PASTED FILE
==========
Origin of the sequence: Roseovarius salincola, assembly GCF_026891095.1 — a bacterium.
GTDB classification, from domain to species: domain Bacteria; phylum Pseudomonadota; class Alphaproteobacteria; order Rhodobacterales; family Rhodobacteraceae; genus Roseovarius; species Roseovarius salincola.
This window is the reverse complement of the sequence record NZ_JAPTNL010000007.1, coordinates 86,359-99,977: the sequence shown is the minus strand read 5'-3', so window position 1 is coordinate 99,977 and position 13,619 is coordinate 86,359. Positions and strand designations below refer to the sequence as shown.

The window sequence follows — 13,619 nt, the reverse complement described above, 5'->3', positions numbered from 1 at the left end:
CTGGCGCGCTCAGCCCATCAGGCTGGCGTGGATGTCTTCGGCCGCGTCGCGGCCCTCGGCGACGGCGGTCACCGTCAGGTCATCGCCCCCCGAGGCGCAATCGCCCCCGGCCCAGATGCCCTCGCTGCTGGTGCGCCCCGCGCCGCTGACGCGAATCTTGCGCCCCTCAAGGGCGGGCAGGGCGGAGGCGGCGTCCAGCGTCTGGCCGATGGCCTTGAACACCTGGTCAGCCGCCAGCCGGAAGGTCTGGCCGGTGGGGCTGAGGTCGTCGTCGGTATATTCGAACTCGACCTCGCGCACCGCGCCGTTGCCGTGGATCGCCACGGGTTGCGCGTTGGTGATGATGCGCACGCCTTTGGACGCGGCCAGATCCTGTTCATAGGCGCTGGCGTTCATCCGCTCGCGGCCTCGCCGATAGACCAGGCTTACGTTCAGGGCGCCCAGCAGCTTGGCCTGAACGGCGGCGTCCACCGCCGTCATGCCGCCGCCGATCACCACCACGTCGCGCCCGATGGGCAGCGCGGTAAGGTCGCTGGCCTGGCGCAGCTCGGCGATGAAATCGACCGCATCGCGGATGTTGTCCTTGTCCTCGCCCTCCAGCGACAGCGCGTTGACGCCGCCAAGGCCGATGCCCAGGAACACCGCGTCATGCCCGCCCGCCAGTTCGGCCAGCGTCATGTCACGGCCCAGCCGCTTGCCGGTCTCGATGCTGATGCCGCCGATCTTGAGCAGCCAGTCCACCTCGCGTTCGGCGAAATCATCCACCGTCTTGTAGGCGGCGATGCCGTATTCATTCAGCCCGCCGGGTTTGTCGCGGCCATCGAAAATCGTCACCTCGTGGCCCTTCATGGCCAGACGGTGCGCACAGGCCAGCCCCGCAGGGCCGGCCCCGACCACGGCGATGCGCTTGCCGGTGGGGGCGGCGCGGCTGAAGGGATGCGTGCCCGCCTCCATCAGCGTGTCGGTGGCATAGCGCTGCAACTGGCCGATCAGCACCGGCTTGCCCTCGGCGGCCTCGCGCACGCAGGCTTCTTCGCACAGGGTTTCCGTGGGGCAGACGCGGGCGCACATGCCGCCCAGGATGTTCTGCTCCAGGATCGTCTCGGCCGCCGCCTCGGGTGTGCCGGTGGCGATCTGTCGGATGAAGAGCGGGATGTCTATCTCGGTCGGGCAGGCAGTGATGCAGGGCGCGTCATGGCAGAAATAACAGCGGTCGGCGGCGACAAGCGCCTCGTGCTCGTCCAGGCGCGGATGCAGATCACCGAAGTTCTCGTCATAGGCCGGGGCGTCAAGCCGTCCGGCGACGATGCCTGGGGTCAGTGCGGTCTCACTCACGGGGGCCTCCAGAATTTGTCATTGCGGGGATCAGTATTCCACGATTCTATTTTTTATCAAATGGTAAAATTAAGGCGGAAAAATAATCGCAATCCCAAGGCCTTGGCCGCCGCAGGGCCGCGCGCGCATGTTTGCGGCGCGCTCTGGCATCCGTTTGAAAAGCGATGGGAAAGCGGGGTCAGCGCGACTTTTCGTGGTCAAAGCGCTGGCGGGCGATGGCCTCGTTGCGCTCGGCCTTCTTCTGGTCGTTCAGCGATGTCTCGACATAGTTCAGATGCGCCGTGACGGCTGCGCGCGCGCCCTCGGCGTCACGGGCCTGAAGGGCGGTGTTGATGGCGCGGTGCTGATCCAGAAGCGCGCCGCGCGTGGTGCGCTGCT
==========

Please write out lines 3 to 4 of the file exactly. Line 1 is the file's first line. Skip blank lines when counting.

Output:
This window is the reverse complement of the sequence record NZ_JAPTNL010000007.1, coordinates 86,359-99,977: the sequence shown is the minus strand read 5'-3', so window position 1 is coordinate 99,977 and position 13,619 is coordinate 86,359. Positions and strand designations below refer to the sequence as shown.

The window sequence follows — 13,619 nt, the reverse complement described above, 5'->3', positions numbered from 1 at the left end: